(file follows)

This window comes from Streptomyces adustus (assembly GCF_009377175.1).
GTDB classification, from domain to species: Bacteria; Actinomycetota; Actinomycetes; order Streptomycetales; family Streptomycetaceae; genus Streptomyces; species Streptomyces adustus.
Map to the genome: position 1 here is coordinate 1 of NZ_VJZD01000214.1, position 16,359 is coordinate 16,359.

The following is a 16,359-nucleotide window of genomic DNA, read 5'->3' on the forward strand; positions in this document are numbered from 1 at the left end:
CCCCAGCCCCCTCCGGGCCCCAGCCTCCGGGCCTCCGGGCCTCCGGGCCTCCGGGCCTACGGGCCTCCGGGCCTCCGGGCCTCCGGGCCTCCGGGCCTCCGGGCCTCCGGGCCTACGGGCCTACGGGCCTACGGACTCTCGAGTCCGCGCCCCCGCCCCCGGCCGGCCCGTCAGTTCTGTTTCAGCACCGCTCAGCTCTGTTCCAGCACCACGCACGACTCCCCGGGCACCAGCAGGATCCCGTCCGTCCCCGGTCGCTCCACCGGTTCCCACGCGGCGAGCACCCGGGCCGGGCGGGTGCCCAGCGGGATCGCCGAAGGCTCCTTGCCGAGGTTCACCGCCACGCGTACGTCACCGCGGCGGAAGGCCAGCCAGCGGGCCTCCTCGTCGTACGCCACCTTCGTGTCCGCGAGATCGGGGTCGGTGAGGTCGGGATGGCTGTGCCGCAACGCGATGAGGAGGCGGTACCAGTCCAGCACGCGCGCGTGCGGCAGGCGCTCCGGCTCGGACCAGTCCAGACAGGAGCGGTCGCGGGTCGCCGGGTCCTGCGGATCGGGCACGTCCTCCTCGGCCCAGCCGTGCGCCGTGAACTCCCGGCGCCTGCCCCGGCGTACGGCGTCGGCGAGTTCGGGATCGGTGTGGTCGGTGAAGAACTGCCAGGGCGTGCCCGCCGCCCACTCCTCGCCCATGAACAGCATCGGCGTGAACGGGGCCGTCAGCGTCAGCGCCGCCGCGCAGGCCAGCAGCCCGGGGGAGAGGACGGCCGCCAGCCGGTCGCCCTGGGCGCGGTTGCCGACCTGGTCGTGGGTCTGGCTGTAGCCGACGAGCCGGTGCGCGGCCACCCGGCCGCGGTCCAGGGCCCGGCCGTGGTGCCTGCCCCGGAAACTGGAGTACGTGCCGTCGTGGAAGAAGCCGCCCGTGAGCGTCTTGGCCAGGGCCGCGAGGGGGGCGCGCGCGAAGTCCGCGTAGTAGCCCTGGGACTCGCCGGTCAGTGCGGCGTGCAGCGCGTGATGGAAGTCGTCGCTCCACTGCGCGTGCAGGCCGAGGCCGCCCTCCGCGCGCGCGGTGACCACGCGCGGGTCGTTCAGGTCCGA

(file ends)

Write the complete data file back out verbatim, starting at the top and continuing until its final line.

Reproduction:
This window comes from Streptomyces adustus (assembly GCF_009377175.1).
GTDB classification, from domain to species: Bacteria; Actinomycetota; Actinomycetes; order Streptomycetales; family Streptomycetaceae; genus Streptomyces; species Streptomyces adustus.
Map to the genome: position 1 here is coordinate 1 of NZ_VJZD01000214.1, position 16,359 is coordinate 16,359.

The following is a 16,359-nucleotide window of genomic DNA, read 5'->3' on the forward strand; positions in this document are numbered from 1 at the left end:
CCCCAGCCCCCTCCGGGCCCCAGCCTCCGGGCCTCCGGGCCTCCGGGCCTCCGGGCCTACGGGCCTCCGGGCCTCCGGGCCTCCGGGCCTCCGGGCCTCCGGGCCTCCGGGCCTACGGGCCTACGGGCCTACGGACTCTCGAGTCCGCGCCCCCGCCCCCGGCCGGCCCGTCAGTTCTGTTTCAGCACCGCTCAGCTCTGTTCCAGCACCACGCACGACTCCCCGGGCACCAGCAGGATCCCGTCCGTCCCCGGTCGCTCCACCGGTTCCCACGCGGCGAGCACCCGGGCCGGGCGGGTGCCCAGCGGGATCGCCGAAGGCTCCTTGCCGAGGTTCACCGCCACGCGTACGTCACCGCGGCGGAAGGCCAGCCAGCGGGCCTCCTCGTCGTACGCCACCTTCGTGTCCGCGAGATCGGGGTCGGTGAGGTCGGGATGGCTGTGCCGCAACGCGATGAGGAGGCGGTACCAGTCCAGCACGCGCGCGTGCGGCAGGCGCTCCGGCTCGGACCAGTCCAGACAGGAGCGGTCGCGGGTCGCCGGGTCCTGCGGATCGGGCACGTCCTCCTCGGCCCAGCCGTGCGCCGTGAACTCCCGGCGCCTGCCCCGGCGTACGGCGTCGGCGAGTTCGGGATCGGTGTGGTCGGTGAAGAACTGCCAGGGCGTGCCCGCCGCCCACTCCTCGCCCATGAACAGCATCGGCGTGAACGGGGCCGTCAGCGTCAGCGCCGCCGCGCAGGCCAGCAGCCCGGGGGAGAGGACGGCCGCCAGCCGGTCGCCCTGGGCGCGGTTGCCGACCTGGTCGTGGGTCTGGCTGTAGCCGACGAGCCGGTGCGCGGCCACCCGGCCGCGGTCCAGGGCCCGGCCGTGGTGCCTGCCCCGGAAACTGGAGTACGTGCCGTCGTGGAAGAAGCCGCCCGTGAGCGTCTTGGCCAGGGCCGCGAGGGGGGCGCGCGCGAAGTCCGCGTAGTAGCCCTGGGACTCGCCGGTCAGTGCGGCGTGCAGCGCGTGATGGAAGTCGTCGCTCCACTGCGCGTGCAGGCCGAGGCCGCCCTCCGCGCGCGCGGTGACCACGCGCGGGTCGTTCAGGTCCGA